Brian Bull / KLCC

Electric scooters may become a thing across Eugene next year.  Officials are considering introducing them across the city as they have with the bike share program that launched in 2018.

Provided by Hank Stern / Senator Ron Wyden's Office

As the vaping industry continues to reel from a string of user fatalities and illness, Oregon Democratic Senator Ron Wyden is pushing a federal tax on e-cigarettes.

Friendly Street Market

The Friendly Street Market has been the victim of vandalism in recent weeks.  Staff suspect a known shoplifter has damaged their front door more than once. They hope the public can help Eugene Police apprehend the man before he strikes again.

Tia Dufour / Official White House Photo

The National Rifle Association’s dealings with Russia have been solely for the benefit of its leaders, according to a Senate report issued by Oregon Democrat Ron Wyden

Brian Bull / KLCC

“Expect the unexpected” in any impeachment process going forward, says U.S. Senator Ron Wyden.

Brian Bull / KLCC

Crime reports have spiked around Lane Community College’s downtown Eugene campus. 

U.S. Navy / Flickr.com

Improved forecasts and warnings of tsunamis are the goal of university scientists in the Pacific Northwest.  KLCC’s Brian Bull explains.

SAMHSA / Flickr.com

Changes in how child fatality reviews are handled in Oregon become effective October 1st.

The Department of Human Services says they will now assign a Critical Incident Response Team (CIRT) to investigate child deaths when there’s a “reasonable” belief abuse or neglect was involved.  Previously, that didn’t happen before an assessment by Child Protective Services was completed.

Brian Bull / KLCC

Scientists say there’s a 1-in-3 chance of a powerful earthquake hitting the Pacific Northwest in the next 50 years. Residents of the Cascadia Subduction Zone are advised to stockpile two weeks’ worth of water, food, and medical supplies should the “Big One” strike. But as KLCC’s Brian Bull reports, economic disparities already divide those who can readily prepare, and those who will struggle to.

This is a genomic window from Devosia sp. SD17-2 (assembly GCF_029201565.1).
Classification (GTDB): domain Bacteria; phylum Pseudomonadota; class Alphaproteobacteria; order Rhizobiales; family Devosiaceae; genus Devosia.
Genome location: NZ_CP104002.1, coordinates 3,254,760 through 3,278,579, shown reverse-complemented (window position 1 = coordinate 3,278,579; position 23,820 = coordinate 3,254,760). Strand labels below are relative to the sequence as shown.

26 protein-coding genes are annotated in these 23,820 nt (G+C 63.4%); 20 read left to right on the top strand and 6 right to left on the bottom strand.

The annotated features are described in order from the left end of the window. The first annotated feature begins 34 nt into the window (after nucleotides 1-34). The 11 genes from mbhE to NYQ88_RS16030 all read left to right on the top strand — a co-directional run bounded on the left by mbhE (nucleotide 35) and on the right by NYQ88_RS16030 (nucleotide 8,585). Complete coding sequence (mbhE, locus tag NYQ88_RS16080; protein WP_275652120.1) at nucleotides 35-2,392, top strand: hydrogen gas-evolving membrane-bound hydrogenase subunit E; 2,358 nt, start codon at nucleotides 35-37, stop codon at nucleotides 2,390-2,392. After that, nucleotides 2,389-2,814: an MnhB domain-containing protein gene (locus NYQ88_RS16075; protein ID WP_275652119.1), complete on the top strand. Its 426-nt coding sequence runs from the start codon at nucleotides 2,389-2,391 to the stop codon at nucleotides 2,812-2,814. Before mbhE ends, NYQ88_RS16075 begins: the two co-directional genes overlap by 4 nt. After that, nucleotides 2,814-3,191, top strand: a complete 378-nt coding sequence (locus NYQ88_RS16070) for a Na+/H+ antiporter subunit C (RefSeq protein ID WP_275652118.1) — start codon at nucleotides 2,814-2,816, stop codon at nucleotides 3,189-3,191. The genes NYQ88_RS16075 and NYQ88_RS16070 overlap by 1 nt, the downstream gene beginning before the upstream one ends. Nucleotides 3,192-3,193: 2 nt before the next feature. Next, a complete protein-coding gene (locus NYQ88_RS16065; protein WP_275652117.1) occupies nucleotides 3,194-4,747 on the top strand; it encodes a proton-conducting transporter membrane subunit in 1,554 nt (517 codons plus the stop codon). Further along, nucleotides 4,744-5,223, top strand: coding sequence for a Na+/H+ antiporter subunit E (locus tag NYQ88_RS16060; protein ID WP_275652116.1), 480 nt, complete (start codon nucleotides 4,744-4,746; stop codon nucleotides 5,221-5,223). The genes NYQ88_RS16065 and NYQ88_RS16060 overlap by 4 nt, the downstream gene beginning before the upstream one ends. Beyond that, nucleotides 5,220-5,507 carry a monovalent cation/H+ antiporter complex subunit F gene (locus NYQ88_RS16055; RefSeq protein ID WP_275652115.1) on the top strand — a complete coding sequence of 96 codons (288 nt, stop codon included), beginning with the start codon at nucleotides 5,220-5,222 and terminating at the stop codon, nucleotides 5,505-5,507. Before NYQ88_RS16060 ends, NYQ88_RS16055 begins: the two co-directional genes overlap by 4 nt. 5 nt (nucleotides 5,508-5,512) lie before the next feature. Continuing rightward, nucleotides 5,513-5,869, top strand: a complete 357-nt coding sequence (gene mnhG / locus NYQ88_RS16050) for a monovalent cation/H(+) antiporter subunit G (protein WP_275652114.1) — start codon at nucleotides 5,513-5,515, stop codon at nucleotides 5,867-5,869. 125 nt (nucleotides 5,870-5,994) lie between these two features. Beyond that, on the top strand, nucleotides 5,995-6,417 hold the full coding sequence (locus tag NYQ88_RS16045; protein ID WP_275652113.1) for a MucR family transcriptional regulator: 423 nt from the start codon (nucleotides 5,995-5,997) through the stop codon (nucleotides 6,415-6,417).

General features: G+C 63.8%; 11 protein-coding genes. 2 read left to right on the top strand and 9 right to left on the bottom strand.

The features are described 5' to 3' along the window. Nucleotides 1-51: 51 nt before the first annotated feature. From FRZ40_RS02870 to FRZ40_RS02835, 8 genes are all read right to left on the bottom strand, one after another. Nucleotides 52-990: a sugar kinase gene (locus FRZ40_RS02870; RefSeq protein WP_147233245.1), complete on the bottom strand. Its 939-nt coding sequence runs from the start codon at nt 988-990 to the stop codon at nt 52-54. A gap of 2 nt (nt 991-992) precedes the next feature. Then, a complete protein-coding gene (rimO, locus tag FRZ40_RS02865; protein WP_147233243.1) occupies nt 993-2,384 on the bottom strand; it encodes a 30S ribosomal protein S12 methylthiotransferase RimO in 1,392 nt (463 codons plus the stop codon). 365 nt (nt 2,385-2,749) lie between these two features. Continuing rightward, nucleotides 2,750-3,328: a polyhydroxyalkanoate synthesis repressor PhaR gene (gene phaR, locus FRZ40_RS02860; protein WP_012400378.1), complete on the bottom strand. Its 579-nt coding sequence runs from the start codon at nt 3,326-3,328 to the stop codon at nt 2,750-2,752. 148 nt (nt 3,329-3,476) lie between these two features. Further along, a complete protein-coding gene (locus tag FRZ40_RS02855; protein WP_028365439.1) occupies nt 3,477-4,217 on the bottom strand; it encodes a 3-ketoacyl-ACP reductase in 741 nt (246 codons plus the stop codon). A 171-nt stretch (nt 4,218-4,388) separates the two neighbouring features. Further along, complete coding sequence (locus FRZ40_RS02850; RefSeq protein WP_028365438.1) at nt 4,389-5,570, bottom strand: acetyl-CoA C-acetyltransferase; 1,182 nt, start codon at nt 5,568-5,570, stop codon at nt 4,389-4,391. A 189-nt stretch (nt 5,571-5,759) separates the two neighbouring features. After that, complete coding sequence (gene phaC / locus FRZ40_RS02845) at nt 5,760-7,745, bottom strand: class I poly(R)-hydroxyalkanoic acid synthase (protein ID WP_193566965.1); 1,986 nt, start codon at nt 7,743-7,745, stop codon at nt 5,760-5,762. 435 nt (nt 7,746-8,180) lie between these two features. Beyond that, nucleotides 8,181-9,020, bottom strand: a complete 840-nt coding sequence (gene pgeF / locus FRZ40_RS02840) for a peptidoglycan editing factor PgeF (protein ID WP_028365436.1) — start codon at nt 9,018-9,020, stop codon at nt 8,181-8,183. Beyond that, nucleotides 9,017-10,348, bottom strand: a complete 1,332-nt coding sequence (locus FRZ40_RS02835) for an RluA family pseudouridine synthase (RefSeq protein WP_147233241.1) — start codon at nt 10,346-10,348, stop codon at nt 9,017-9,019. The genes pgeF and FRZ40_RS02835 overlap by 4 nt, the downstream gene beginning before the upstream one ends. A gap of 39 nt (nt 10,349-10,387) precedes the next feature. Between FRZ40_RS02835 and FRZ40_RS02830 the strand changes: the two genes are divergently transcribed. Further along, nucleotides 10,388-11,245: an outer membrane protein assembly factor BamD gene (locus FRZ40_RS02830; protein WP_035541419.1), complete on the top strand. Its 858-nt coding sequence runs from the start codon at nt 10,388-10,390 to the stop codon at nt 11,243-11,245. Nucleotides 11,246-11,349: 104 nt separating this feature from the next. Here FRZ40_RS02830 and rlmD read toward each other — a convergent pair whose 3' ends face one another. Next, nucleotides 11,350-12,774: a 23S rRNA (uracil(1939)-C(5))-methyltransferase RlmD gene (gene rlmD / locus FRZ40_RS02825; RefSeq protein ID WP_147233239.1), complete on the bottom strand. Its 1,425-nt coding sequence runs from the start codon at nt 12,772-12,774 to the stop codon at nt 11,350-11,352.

Brian Bull / KLCC

For all the talk of disaster preparedness these days, animal welfare advocates are reminding people that the family pet also deserves protection and care in the event of an incident.

Brian Bull / KLCC

Relief agencies and local governments have been urging people more than usual to be well-equipped for any number of catastrophes.  AS KLCC’s Brian Bull reports, it’s all part of National Preparedness Month.

Brian Bull / KLCC

Compared to babies and dogs, cats are often seen as more aloof and detached from their caregivers.  But as KLCC’s Brian Bull reports, the bond between human and feline is purr-fectly tight.

Brian Bull / KLCC

Nearly 70 cats have now been rescued from a beleaguered homestead near Veneta.

Brian Bull / KLCC

More than 2,000 people gathered at Eugene’s Free Speech Plaza today as part of a worldwide observance called the Global Climate Strike. KLCC’s Brian Bull reports.

Brian Bull / KLCC

The possible threats from a large earthquake, wildfire, or flood drew locals to the City of Eugene’s emergency preparedness fair at the Park Blocks today. 

Brian Bull / KLCC

A tenant rights advocate and member of two budget committees is running for Eugene City Council, Ward One.

Brian Bull / KLCC

The top consumer complaints in Eugene largely focused on cars, namely sales, maintenance, and fuel.  KLCC’s Brian Bull explains what’s driving that trend.

Brian Bull / KLCC

Note: An earlier version of this story suggested a vote could happen tonight (9/16/19), but a city official says such an action will take place at a later meeting.  KLCC regrets the error.

Monday night, the Springfield City Council is giving a second reading on a rezoning request for the Patrician  Mobile Home Park.  The owner, Urban Transitions LLC, wants the site rezoned for commercial development. Many tenants worry they’d be thrown out onto the street.

Brian Bull / KLCC

A consumer protection official is warning Oregonians of continuing scams aimed at the elderly.